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Nazis: America Taught Them Racism in Laws |


Nazis: America Taught Them Racism in Laws | interview with White House Chief Strategist Steve Bannon that that policy was "good for America.") Jim Crow segregation blanketed the South. Thirty of the forty-eight states possessed anti-miscegenation legislation that prohibited interracial marriage — not only between whites and blacks, but also between whites and Asians — and sometimes threatened violators with harsh criminal punishment. In Maryland, they faced up to ten years in prison. Law made second-class citizens of blacks, Filipinos, Puerto Ricans, Asians and Native Americans. Most especially, it deprived these non-white Americans of any meaningful right to vote.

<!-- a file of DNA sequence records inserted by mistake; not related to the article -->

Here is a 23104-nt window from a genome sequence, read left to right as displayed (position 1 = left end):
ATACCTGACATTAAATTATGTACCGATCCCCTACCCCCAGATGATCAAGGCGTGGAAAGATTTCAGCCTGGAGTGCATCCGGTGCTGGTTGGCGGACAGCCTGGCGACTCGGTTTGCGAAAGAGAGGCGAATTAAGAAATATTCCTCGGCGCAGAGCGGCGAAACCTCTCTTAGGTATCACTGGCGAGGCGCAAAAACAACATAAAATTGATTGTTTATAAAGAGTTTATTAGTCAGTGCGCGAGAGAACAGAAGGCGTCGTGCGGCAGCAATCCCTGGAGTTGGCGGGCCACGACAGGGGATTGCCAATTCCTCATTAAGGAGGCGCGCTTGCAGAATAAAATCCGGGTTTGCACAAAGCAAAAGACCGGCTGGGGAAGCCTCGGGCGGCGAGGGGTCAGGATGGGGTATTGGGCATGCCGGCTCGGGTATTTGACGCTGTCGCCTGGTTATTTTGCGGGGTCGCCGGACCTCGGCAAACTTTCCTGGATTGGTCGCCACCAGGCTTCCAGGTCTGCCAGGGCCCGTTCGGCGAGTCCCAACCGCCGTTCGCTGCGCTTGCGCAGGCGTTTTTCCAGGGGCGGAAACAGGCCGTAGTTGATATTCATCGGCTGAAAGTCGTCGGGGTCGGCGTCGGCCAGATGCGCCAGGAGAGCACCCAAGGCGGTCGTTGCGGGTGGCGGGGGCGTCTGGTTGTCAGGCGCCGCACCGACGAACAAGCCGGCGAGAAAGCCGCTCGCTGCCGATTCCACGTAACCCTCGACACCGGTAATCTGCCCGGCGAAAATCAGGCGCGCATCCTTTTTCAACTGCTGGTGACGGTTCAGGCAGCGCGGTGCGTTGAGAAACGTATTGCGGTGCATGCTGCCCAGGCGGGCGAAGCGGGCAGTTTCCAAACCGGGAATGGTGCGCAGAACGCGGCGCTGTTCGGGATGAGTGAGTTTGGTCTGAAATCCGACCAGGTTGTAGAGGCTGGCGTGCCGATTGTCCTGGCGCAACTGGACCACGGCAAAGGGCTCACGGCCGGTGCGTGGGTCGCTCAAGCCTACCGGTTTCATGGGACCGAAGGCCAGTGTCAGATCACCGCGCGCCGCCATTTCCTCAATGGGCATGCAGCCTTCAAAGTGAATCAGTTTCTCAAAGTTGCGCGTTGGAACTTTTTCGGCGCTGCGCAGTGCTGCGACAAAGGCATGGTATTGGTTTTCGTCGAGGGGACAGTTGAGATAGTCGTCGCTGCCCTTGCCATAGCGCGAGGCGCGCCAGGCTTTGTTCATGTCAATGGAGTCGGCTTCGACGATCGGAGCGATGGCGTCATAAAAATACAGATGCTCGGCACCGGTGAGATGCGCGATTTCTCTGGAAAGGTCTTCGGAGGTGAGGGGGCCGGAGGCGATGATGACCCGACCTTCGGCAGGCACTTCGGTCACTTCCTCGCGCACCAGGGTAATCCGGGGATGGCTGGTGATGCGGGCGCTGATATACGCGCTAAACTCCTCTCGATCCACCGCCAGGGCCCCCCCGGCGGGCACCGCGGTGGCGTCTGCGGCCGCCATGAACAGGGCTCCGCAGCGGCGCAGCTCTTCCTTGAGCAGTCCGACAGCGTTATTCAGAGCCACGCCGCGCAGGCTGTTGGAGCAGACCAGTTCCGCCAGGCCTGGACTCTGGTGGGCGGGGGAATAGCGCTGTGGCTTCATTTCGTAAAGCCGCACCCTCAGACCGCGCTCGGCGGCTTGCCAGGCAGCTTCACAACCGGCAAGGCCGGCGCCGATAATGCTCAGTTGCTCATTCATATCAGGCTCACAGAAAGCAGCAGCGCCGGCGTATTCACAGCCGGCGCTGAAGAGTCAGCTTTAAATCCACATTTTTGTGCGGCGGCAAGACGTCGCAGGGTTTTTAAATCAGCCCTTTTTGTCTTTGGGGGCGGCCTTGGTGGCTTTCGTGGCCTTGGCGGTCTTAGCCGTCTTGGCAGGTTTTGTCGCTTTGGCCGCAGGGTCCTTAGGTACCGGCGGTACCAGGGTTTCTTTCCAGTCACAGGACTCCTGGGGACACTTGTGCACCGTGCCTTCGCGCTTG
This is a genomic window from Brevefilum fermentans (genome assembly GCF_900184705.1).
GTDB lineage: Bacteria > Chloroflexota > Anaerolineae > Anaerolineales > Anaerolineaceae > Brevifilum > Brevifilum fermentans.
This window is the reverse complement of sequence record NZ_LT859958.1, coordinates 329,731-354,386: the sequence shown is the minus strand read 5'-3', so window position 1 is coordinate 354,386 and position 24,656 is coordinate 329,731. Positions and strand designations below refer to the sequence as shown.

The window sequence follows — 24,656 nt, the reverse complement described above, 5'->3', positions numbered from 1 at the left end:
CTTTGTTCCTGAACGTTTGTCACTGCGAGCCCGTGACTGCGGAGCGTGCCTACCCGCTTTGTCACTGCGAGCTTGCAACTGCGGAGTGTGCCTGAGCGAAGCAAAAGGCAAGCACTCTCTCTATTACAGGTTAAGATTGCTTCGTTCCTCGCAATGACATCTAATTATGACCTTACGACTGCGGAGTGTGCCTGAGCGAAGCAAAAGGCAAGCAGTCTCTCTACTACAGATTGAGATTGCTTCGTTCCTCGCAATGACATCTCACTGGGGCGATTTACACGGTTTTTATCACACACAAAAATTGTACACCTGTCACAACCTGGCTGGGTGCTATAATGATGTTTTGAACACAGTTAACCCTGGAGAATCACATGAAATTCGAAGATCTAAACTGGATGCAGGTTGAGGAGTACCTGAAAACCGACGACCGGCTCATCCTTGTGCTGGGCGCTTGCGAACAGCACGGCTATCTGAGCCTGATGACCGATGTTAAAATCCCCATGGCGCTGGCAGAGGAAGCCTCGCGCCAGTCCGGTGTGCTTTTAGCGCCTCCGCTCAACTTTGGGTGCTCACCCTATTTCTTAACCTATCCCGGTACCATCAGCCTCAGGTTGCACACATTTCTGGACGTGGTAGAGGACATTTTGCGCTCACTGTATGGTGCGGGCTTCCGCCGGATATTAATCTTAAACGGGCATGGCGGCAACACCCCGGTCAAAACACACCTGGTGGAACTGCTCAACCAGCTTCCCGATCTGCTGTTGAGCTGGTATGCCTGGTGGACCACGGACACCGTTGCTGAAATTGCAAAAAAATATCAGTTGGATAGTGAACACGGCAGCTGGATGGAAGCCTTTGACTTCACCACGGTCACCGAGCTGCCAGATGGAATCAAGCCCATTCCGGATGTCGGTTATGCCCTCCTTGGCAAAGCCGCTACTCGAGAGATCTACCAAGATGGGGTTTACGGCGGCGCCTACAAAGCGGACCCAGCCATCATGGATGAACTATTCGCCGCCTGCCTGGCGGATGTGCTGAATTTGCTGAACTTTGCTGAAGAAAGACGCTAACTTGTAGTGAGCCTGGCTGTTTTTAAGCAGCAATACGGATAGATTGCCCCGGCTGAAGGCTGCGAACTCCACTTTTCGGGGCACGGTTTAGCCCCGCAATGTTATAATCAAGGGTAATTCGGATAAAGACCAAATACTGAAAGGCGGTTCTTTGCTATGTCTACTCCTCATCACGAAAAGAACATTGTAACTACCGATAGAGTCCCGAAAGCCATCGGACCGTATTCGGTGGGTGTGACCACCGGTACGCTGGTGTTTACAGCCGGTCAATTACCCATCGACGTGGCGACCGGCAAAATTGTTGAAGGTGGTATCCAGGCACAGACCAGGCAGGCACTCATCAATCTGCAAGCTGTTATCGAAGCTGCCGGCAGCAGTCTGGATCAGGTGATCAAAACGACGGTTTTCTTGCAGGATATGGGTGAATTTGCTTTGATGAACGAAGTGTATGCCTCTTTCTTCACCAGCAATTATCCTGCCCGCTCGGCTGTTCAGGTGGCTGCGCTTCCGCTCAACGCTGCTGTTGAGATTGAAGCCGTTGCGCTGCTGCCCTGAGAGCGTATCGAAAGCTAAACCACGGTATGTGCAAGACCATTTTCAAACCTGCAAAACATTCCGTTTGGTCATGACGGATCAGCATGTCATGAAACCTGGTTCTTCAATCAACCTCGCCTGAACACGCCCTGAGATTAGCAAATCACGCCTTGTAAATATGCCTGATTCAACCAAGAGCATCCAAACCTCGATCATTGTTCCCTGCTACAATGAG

European racists took note. Among them was Adolf Hitler. In Mein Kampf, Hitler called America the "one state" making progress toward the creation of the kind of order he wanted for Germany. In 1935, the National Socialist Handbook on Law and Legislation, a basic guide for Nazis as they built their new society, would declare that the United States had achieved the "fundamental recognition" of the need for a race state.

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Dispatch: Aboriginal Press Media Group  |   Permalink  |   [25.3.17]  |   0 comments


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